Domain A domain is an abstract concept in the substitutionGroup xbrli:item and is the parent in a domain-member relationship. It serves as a place holder for a group of members that are strongly (semantically) related. E.g. all individual countries are a member in the domain 'Countries'. A domain has no technical relevance, it expresses a semantically relevant group of members. A domain CAN be a member in another domain.
Families A family is an abstract concept in the substitutionGroup xbrli:item with the @type set to 'model:familyType'.
Frameworks Frameworks are public elements represented using XBRL abstract items with @type set to 'model:frameworkType' in schema 'fws.xsd'. Frameworks are defined as part of the DPM. It groups all information requirements from an owner that is not part of the dictionary.
Item An item is an abstract XML element in the substitutionGroup xbrli:item that can be used to carry facts or to represent business measurements. The item is defined by XBRL International as a placeholder for creating concepts.
(domain)Member A member is an abstract concept in the substitutionGroup xbrli:item and is the child in a domain-member relationship. A member consists in a semantic sense only as its name (a string). There are no other semantically relevant details expressed in the taxonomy on a member.
Metrics A metric is a non abstract concept in the substitutionGroup xbrli:item that is defined based on the unique combination of a (XML) type and xbrli:periodType. A metric is a sub-class of a primary; a concept that is used in XBRL for communicating facts. Primaries can however represent semantics, metrics represent only the technical uniqueness without any semantic meaning.
Namespace The unique string in the form of an URI that is the @targetNamespace content of (a set of) XML schema file(s). A namespace is the identifier for all the content a schema defines. Multiple schema's can have the same namespace if xs:include is being used.
Owner The owner represents an European institution that defines concepts, it is represented through folders, URI's in the taxonomy. The owner is the top level of everything that is defined in the data point model.
Perspectives Perspectives are extended linkroles that have a child node <link:usedOn>link:presentationLink</link:usedOn> AND contain only parent-child relationships in which families are the parent and dimensions are the child.
Primary A primary is a non abstract concept in the substitutionGroup xbrli:item that is used for carrying facts in an instance. The term primary was introduced to differentiate between elements that play a role in defining the dimensional space (tables, axes, domains, members) and the elements that actually carry facts. The introduction of this term makes it possible to differentiate between members that are abstract (cannot hold facts) and members that are not abstract (can hold facts).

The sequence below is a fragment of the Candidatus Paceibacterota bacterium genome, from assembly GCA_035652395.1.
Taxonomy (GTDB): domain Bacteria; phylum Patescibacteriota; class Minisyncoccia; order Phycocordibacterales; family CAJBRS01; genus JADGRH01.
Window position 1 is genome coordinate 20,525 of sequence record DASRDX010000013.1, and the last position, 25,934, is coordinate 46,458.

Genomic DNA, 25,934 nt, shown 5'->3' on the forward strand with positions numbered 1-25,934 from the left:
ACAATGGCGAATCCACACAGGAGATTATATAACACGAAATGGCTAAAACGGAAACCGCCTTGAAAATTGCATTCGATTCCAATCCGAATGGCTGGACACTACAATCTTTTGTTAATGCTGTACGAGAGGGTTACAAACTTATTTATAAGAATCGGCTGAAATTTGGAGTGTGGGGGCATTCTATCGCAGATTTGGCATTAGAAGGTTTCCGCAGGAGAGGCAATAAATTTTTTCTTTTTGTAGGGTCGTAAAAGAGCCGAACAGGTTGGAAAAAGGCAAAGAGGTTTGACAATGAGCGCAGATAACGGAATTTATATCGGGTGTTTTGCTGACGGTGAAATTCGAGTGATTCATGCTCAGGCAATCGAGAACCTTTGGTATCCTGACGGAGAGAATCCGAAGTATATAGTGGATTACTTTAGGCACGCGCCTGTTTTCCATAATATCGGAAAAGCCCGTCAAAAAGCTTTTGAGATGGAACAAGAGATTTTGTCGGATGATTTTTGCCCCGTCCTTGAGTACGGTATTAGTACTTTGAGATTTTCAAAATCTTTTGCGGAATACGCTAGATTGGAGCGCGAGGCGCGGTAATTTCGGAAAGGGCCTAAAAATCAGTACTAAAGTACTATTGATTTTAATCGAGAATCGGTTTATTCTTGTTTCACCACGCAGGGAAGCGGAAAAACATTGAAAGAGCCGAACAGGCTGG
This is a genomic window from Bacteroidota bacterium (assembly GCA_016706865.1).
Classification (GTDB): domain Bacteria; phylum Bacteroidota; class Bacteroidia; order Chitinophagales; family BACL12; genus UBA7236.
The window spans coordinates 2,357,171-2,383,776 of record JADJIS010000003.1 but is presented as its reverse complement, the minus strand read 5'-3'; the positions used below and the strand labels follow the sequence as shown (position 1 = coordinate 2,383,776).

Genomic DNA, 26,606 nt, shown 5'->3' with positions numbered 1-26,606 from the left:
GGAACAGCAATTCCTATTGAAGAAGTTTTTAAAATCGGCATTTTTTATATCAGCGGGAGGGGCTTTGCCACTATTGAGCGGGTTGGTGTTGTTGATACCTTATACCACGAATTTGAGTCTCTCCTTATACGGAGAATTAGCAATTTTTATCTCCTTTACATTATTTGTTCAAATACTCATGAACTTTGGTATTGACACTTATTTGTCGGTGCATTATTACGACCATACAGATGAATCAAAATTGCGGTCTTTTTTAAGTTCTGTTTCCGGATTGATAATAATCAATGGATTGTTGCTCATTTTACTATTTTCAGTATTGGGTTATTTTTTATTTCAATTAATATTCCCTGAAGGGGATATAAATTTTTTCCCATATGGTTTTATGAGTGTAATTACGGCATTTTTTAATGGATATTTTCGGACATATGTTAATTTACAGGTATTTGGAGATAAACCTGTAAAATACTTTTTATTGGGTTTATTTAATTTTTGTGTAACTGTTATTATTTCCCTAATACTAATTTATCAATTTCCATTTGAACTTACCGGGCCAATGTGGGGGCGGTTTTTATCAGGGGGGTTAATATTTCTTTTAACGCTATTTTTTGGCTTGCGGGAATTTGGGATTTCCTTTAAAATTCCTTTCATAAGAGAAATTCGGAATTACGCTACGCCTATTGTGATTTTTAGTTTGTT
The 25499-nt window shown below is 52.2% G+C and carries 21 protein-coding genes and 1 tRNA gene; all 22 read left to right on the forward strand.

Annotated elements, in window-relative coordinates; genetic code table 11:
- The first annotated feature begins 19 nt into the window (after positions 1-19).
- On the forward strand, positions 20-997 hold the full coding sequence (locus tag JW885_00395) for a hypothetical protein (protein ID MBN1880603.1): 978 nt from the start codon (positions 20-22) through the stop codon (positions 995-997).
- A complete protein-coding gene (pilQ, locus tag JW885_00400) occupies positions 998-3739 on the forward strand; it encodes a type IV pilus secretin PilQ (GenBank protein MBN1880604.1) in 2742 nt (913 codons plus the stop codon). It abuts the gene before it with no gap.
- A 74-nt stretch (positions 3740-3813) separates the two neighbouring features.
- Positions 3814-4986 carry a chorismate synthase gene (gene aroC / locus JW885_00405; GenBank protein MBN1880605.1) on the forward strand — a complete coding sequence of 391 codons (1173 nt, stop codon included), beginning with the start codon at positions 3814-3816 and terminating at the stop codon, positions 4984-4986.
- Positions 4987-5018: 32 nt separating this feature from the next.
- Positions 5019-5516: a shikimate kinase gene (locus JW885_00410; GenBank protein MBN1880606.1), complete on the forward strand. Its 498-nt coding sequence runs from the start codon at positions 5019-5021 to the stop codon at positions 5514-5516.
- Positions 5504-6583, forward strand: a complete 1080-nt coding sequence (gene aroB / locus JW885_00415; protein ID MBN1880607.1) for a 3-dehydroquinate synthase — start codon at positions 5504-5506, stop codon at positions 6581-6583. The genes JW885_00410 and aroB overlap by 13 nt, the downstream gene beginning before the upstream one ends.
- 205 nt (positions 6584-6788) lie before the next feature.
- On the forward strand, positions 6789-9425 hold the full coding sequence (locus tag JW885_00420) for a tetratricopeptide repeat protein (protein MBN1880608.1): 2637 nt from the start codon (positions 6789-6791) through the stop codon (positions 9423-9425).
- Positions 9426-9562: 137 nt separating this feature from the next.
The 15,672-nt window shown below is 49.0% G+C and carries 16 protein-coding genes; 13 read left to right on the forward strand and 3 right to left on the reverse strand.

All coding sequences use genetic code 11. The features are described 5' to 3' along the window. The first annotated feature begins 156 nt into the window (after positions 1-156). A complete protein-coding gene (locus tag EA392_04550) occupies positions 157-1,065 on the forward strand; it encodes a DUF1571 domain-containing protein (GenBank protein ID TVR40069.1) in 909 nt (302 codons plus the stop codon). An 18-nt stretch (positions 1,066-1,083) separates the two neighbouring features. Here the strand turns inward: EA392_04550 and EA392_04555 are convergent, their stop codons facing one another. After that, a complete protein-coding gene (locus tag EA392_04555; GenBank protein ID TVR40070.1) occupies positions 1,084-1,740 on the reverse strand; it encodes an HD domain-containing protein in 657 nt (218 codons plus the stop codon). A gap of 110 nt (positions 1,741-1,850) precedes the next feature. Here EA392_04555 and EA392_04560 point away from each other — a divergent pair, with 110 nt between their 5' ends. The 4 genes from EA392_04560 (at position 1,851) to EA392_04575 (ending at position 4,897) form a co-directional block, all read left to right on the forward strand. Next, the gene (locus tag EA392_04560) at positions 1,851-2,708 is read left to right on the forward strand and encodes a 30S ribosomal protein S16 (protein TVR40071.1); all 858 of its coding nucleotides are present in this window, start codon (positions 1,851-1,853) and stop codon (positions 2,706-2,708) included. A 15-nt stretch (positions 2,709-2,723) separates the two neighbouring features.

Public elements Public elements are XBRL concepts in the data point model. They are identified by a code in a certain scope. They MAY include additional information such as readable labels, definitions and legal references in different languages.
Secondary concepts Secondary concepts are abstract concepts that are used for grouping dimensions for presentation purposes.
SubstitutionGroup An XML attribute to classify a complexType of simpleType element so its construction can be re-used by other elements. XBRL has defined two substitutionGroups which must hold all concepts: item and tuple. XDT has derived two special substitutionGroups: dimensionItem and hypercubItem which are a derivation from item.
TableGroups A TableGroup is a set of Tables that represents a business template. A TableGroup is being created when a business template defines more than one table to reflect the business context. A TableGroup needs also to be created when the business template refers to the same dimension-member combinations in more than one axis.
Taxonomies Taxonomies are public elements represented using XBRL abstract items with @type set to 'model:taxonomyType' in schema 'tax.xsd'. Taxonomies are defined as part of the DPM. It represents a version of the framework; kind like a 'name' for the set of definitions used in the framework that are not part of the dictionary. There is a virtual link with the XBRL term 'taxonomy' which is a set of concepts with their relationships and definitions. The XBRL taxonomy has much wider definition than the EXTA one.
Tuple A tuple is a complex abstract element that represents sets of facts that are dependent on each other. A tuple may contain both items and other tuples.





Symbols and abbreviations


Localisation, extensibility

There are two areas that are commonly understood as part of a 'localisation' of the taxonomy. In some cases this refers to enabling the taxonomy to operate in a certain language area and in other cases the term is referring to the enabling of the taxonomy to support local legal requirements. The term 'local' is often understood as geographical based but it can also be industry specific or represent any other grouping of businesses involved in the reporting domain.

More on extensions


If there is a need to have a representation of taxonomy content for a certain language, XBRL offers the option of extending the taxonomy with extra labels in the language preferred. This can be done by anybody with the proper knowledge of the taxonomy content and the preferred language. In the European Union all member state language belong to the 'official' languages of the EU. It is up to the EU agency to provide the necessary languages with their taxonomy. By providing the different languages in separate files (linkbases) and NOT linking them directly into the taxonomy, any regulator can create an extension calling only the required languages and save on the size of the taxonomy being discovered by the XBRL enabled software.

Legal and other requirements

Local NSA's may create extra tables or extend existing tables with columns/rows that are needed to abide local legal regulations. For reporters that create reports in multiple countries it eases the reporting burden when these extensions to the base taxonomy are created in a similar way (from a technical perspective). The scenarios that allow for extensions are:

  • adding rows/columns to existing tables
  • adding new tables
  • dividing existing cells

Detail pages